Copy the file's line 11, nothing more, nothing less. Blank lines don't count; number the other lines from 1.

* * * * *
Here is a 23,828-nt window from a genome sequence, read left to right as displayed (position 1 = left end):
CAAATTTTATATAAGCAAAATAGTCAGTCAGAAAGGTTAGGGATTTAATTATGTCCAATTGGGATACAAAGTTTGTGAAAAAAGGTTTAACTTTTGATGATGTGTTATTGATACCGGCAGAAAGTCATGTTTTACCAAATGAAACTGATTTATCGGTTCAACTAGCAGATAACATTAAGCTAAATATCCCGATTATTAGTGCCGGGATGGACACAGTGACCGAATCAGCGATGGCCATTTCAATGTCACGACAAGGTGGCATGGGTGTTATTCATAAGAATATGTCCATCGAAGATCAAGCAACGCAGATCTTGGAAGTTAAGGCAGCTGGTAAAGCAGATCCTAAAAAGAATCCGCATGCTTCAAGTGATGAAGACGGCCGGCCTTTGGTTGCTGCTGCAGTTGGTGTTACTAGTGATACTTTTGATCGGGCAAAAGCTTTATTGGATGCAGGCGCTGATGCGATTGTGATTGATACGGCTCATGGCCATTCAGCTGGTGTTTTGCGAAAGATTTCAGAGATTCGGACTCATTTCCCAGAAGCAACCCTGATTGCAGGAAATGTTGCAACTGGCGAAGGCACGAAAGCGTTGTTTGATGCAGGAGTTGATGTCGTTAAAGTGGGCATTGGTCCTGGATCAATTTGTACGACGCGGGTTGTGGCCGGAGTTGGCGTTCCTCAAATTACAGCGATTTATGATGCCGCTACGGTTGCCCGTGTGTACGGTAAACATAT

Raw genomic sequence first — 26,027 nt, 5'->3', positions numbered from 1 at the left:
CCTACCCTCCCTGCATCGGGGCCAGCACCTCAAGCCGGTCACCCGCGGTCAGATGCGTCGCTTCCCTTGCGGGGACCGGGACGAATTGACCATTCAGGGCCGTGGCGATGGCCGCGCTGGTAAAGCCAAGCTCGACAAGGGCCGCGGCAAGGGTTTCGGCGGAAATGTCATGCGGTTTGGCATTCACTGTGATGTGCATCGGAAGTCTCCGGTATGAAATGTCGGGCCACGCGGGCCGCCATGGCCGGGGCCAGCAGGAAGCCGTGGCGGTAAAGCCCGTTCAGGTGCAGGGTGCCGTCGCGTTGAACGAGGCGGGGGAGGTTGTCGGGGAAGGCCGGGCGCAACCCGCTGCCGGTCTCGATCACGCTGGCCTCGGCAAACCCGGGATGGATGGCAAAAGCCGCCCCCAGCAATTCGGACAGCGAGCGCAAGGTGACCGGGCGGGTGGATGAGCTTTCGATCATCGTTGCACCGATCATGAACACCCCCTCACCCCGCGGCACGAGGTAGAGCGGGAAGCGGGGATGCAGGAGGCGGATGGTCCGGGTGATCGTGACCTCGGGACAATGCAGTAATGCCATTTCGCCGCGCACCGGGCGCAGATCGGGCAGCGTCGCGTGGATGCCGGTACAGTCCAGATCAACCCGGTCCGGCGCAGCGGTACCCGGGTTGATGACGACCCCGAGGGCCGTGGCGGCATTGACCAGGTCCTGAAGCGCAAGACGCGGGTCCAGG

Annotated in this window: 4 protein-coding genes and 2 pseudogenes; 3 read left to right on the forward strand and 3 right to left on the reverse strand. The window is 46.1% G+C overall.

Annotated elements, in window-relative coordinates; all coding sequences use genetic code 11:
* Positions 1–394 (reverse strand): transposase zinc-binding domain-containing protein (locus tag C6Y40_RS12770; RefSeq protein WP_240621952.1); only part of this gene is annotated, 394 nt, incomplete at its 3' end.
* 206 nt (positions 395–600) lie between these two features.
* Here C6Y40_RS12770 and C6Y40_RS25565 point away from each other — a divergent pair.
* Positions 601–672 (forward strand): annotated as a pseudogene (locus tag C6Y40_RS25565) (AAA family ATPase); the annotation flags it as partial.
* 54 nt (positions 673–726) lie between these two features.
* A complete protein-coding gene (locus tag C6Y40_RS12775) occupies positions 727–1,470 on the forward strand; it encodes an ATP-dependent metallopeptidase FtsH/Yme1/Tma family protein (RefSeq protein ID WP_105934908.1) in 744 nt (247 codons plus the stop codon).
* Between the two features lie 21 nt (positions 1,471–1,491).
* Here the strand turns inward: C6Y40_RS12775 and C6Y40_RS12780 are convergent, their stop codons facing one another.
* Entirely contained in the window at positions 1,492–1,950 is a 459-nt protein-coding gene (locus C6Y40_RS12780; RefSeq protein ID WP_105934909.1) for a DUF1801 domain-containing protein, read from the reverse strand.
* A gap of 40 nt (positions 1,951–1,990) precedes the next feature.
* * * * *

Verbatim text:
* 54 nt (positions 673–726) lie between these two features.